Economists and scientists are frequently at odds over the impact of a growing population. Growth is generally seen as good for an economy, but scientists view growth as potentially dangerous because it can lead to demand outstripping supply and the unsustainable exploitation of natural resources.
A young population is seen as being more dynamic than an ageing population, where older, retired people have to be supported by a dwindling number of workers. Demographers use a metric called potential support ratio (PSR) to analyse this relationship.
The PSR is equal to the number of people aged between 20 and 64 – workers in other words – to the number of people over 65. The ratio is frequently considered as the number of workers per retiree, and so the higher the PSR the better for the economy.
In many countries, the PSR is projected to fall quite dramatically. Germany, for instance, has a PSR that is currently 2.9 and it is expected to fall to 1.4, while China’s will fall from the current 7.1 to 1.4, Mexico’s from 8.7 to 1.4 and Bangladesh from 11.2 to 1.6.
The UN points out that only five countries are projected to have a PSR above 5.0 by 2100. They are all in Africa: Niger, Somalia, Nigeria, Gambia and Angola. Niger for instance is expected to have the highest PSR by the end of the century, at 6.5
In other words, there is a potential “demographic dividend” for Africa as a result of 41 per cent of its present population being made up of children under 15, and 19 per cent being composed of young people between the ages of 15 and 24.
However, experts believe this dividend will only happen if overall fertility rates are controlled, to allow the sustainable growth of economies, said John Wilmoth, head of the UN Population Division in New York.
“If a country can achieve a sustained reduction in fertility while educating its current youth cohort, protecting the health of the younger generation and empowering it through opportunities for decent work, there is the prospect of a demographic dividend in future decades,” Mr Wilmoth said.
“As the current generation of young people transforms into a productive and relatively large population in the working age range, there is a prospect for rapid economic growth that can help to lift populations out of poverty and into a more prosperous future,” he said.
The problem with a rapidly increasing population, however, is when it is combined with poverty and lack of employment. This drives migration, which potentially results in the loss of the most economically active members of society.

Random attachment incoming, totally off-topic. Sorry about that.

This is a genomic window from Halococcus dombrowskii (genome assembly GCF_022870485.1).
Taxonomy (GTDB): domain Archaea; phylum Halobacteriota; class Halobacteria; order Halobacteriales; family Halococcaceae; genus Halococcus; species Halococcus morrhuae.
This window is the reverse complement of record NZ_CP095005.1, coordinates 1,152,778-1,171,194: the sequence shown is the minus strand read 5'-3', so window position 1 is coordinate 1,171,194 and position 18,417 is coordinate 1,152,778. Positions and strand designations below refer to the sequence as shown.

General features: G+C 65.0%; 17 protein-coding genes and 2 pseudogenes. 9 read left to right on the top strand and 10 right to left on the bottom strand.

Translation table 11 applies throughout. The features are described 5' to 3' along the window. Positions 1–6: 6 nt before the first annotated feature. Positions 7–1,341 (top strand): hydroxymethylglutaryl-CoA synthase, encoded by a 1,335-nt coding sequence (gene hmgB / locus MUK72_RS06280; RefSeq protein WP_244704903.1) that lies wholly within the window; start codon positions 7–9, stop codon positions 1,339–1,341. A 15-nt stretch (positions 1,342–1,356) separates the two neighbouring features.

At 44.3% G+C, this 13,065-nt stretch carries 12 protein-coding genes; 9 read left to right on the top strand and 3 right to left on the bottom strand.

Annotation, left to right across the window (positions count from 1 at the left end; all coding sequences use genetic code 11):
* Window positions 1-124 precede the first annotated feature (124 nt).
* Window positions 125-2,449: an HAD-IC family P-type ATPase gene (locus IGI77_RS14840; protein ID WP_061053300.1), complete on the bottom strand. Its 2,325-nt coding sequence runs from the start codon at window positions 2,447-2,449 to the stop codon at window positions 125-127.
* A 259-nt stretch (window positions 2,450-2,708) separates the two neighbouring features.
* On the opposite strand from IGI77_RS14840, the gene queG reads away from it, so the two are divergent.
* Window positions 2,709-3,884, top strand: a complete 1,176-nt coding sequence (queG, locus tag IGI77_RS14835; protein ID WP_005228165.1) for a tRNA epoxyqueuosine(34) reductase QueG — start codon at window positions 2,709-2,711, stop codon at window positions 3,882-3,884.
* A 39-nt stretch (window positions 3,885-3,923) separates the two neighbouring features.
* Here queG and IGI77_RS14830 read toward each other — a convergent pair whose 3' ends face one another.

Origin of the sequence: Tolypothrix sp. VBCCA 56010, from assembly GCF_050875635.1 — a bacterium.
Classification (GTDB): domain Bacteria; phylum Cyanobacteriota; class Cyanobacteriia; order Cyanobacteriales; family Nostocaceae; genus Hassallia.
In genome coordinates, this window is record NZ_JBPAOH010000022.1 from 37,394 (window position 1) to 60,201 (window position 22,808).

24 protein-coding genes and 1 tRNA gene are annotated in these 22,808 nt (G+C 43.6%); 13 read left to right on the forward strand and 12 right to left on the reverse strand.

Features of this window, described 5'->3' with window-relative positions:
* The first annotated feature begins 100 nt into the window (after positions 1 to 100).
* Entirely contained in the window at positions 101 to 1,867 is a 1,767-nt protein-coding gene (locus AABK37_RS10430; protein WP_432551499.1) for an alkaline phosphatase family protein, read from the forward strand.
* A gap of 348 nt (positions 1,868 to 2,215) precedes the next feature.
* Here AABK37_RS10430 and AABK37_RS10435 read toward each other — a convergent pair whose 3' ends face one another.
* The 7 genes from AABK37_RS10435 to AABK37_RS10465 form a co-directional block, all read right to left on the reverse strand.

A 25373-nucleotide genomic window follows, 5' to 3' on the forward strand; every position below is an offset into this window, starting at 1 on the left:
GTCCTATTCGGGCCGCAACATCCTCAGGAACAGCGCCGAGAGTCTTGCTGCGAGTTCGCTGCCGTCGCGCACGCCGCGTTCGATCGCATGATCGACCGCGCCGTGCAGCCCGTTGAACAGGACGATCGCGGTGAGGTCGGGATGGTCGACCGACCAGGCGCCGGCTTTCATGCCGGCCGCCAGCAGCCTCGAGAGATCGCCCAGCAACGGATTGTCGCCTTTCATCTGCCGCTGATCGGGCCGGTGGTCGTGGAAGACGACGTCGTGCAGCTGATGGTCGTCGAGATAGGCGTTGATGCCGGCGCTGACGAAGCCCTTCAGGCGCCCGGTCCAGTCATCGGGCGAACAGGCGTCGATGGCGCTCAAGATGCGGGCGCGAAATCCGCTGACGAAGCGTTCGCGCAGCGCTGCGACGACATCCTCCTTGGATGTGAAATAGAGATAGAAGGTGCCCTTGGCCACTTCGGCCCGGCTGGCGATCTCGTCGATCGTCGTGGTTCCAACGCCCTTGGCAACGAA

The UN estimates that over the past 15 years there has been a net flow of 4.1m migrants from low- or middle-income countries – many in Africa – to high-income countries. The trend is expected to continue, meaning that migration will be the leading force of population change for some countries in future decades, the UN says.
However, the concentration population growth this century in some of the poorest countries in the world, mostly in Africa, will put intolerable pressure on the attempts to combat poverty and malnutrition, and improvements in education and health, the UN warned.
A 2012 report on population by the Royal Society in London found that there is a large, unmet demand for contraction and birth control that will ultimately help to alleviate pressure on food production, water demand and energy in developing nations, particularly in Africa.
The UN agreed: “To realise the substantial reductions in fertility….it is essential to invest in reproductive health and family planning, particularly in the least developed countries, to that women and couples can achieve their desired family size.”
In 2015, only a third of women of reproductive age in developing countries who were either married or in partnerships were using modern contraction, and a further 22 per cent of such women were not using any contraception despite a stated desire of wanting to avoid pregnancy.Reuse content